Pioneer employee leads his team, helps out on ‘hot jobs’ and more

Published 8:41 pm Tuesday, February 5, 2019

Josh Goldesberry is a hard-working young man of few words, but his determination and attention to detail speak volumes about him.

For the past three years, Josh has been an employee of Pioneer Vocational Industrial Services in Boyle County — a small, local factory that hires individuals with mental or physical disabilities in its day training program.

“We offer our labor to assemble, package, sort, label, rework, or inspect various products needed by the factories and business in our area to generate income for our team members while, in addition, enhancing their skill set to improve their overall quality of life,” says Steve Lovell, Pioneer’s director of marketing and production.

Photo by Robin Hart
Josh Goldesberry carries a finished chain guard to a pallet at Pioneer Vocational Services to be sent to the contracting business, Tarter Gate Company in Casey County.

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Josh is 26 and his employment at Pioneer is the first job he’s ever had. He works 8 a.m. to 4 p.m. three days a week. And since he lives with his family in Lancaster and doesn’t drive, Josh rides a Bluegrass Ultra Transit bus to and from his job.

Before Josh was hired, he said he spent every day just watching TV and playing video games at home.

“This was a good opportunity when this came up,” Josh says. “I like working better.”

“It was a new experience and hard at first,” Josh says. “But it got easier … I like getting out of the house and it’s a good routine.”

Sitting in the break room and eating his breakfast at Pioneer, Josh says the people at Pioneer are nice and they helped him learn the jobs required of him. “They made me feel like family,” Josh says.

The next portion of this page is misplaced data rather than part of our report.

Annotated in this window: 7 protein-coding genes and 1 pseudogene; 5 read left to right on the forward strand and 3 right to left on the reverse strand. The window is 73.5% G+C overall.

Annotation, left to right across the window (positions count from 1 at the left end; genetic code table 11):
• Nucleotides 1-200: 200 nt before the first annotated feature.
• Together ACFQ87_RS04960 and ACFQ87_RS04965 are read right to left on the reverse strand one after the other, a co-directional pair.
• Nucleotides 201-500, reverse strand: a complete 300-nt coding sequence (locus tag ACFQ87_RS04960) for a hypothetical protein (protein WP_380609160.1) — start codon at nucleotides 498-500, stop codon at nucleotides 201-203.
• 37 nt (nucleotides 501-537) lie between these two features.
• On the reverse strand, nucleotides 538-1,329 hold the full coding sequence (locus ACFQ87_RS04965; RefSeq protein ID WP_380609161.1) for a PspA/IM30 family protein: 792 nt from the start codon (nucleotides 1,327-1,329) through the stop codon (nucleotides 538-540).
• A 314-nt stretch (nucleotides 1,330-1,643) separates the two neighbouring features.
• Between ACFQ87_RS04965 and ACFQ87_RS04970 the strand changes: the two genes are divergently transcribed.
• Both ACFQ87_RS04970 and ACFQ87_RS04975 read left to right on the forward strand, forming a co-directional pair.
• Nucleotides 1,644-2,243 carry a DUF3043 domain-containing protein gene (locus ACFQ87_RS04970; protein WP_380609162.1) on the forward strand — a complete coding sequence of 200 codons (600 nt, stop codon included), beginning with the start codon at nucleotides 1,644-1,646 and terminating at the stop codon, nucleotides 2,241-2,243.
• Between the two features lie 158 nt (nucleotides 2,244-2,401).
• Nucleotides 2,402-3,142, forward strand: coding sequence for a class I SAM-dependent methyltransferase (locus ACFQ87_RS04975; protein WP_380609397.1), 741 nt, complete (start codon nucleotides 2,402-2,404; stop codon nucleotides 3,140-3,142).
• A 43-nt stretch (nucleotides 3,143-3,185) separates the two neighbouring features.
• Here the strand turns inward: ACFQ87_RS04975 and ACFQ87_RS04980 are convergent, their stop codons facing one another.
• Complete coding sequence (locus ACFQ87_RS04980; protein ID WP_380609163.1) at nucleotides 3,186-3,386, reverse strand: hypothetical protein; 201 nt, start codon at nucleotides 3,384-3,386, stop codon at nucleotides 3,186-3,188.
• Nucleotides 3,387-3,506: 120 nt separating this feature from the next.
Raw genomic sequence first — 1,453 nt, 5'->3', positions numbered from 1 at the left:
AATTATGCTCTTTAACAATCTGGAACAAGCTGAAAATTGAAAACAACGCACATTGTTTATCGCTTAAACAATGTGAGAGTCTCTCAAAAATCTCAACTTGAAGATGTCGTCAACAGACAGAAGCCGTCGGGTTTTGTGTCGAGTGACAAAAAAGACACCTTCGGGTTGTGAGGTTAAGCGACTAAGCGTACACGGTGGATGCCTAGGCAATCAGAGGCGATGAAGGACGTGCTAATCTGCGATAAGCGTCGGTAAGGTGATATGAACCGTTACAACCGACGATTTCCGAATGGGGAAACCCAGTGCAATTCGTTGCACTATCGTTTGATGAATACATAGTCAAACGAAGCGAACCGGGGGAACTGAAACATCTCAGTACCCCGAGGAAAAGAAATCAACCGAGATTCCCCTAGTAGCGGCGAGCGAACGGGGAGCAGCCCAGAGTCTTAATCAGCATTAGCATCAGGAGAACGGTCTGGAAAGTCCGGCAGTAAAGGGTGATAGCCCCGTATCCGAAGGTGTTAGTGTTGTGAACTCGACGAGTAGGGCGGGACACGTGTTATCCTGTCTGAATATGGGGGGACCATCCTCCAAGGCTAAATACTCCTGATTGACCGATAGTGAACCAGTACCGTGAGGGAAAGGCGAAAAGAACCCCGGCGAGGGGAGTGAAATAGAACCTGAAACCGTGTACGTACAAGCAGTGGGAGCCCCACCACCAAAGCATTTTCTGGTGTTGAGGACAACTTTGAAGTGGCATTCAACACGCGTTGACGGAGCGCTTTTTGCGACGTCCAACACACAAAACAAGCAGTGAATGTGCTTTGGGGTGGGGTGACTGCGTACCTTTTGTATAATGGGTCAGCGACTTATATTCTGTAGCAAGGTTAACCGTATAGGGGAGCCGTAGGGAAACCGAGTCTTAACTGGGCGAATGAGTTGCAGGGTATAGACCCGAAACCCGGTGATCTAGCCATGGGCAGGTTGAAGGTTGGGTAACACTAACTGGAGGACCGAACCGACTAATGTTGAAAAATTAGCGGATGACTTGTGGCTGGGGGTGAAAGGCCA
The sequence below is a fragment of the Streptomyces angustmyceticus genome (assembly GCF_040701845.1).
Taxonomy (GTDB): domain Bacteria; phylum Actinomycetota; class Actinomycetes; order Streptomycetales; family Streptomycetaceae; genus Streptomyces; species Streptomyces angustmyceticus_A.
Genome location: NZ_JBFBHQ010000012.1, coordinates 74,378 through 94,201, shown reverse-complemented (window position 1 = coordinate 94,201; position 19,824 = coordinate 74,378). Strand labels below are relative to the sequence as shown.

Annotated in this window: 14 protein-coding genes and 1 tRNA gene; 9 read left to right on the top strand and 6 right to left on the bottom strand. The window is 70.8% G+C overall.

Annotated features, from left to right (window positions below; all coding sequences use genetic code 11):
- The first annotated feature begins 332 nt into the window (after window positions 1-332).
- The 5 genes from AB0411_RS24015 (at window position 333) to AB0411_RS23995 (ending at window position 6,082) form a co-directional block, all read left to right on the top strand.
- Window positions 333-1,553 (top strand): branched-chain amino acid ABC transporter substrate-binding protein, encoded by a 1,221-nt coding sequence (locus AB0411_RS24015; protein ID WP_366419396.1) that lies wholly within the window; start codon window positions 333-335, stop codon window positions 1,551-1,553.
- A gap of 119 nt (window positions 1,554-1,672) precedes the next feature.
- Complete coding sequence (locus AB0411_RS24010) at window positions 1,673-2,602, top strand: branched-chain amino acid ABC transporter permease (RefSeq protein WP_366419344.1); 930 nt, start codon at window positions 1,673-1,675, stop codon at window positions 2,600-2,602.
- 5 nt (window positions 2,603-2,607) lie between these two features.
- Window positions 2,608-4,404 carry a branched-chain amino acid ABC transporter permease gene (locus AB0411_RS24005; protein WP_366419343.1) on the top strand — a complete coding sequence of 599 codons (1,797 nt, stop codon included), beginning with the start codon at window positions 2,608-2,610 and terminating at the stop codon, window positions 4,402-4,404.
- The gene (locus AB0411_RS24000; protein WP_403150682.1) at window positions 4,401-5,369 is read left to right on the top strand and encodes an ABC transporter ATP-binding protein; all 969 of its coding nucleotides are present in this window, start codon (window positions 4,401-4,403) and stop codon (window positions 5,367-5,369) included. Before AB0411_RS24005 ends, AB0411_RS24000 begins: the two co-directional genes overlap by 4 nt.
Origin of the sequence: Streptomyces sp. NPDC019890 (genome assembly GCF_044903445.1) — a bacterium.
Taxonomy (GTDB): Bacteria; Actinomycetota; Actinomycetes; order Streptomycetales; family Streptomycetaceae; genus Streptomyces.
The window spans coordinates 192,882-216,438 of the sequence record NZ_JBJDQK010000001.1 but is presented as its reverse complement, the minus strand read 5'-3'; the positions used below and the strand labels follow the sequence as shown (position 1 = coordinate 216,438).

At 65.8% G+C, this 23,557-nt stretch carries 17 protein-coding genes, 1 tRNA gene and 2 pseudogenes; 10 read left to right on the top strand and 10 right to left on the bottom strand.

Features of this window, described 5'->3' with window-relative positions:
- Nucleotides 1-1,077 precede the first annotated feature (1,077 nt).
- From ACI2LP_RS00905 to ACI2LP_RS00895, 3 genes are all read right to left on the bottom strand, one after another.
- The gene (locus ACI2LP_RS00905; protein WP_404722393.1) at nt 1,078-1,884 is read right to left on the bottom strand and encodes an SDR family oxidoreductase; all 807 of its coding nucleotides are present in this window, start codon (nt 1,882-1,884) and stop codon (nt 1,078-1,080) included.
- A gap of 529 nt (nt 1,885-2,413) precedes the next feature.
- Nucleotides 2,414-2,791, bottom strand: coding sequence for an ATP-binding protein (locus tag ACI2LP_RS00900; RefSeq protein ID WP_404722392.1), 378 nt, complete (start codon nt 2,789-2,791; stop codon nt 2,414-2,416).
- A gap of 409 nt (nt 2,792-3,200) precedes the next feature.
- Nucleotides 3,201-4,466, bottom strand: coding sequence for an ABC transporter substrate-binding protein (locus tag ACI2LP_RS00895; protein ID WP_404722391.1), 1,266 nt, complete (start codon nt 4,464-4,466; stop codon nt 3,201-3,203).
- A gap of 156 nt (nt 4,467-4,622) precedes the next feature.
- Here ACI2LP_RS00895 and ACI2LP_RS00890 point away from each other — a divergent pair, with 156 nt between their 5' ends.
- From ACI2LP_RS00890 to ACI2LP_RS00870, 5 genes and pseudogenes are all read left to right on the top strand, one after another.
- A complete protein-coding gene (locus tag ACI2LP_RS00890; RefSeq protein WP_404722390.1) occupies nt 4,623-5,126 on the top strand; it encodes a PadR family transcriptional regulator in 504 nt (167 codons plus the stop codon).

The large building on Corporate Drive is like most other factories with concrete floors, stacks of shelving filled with components for production jobs and semi trailers parked where finished products are stacked to be transported.

Josh, along with several other employees, is currently working on a Tarter Gate project making chain guards for some of its mowing equipment.

“We saw potential in Josh,” says Nicole Kirkland, director of Pioneer’s day training program, says. They decided to make him team leader.

“He knows everything about that job,” Kirkland says.

Josh handles all of the materials and makes sure everyone has the components they need for the job, Kirkland says. He also keeps a running total of how much work is completed, she adds.

If an issue arises or someone has a question about the job, Josh notifies one of the staff supervisors.

“He’s one smart dude.” Kirkland says.

When rush orders come into Pioneer — which they call “hot jobs” — Josh is usually asked to give a helping hand, Kirkland says.

“He’s very fast and very precise,” she adds.

“Josh is super helpful. And he helps his friends when the team goes on outings,” Kirkland says. “He’s very respectful.”

Josh brings his lunch to work and enjoys being with his friends and co-workers in the break room, he says. By the time he gets home in the evenings, he’s pretty tired and likes to rest and relax.

Josh is saving the money he’s earning and is planning on spending it when he travels with his family on vacation to a Florida beach.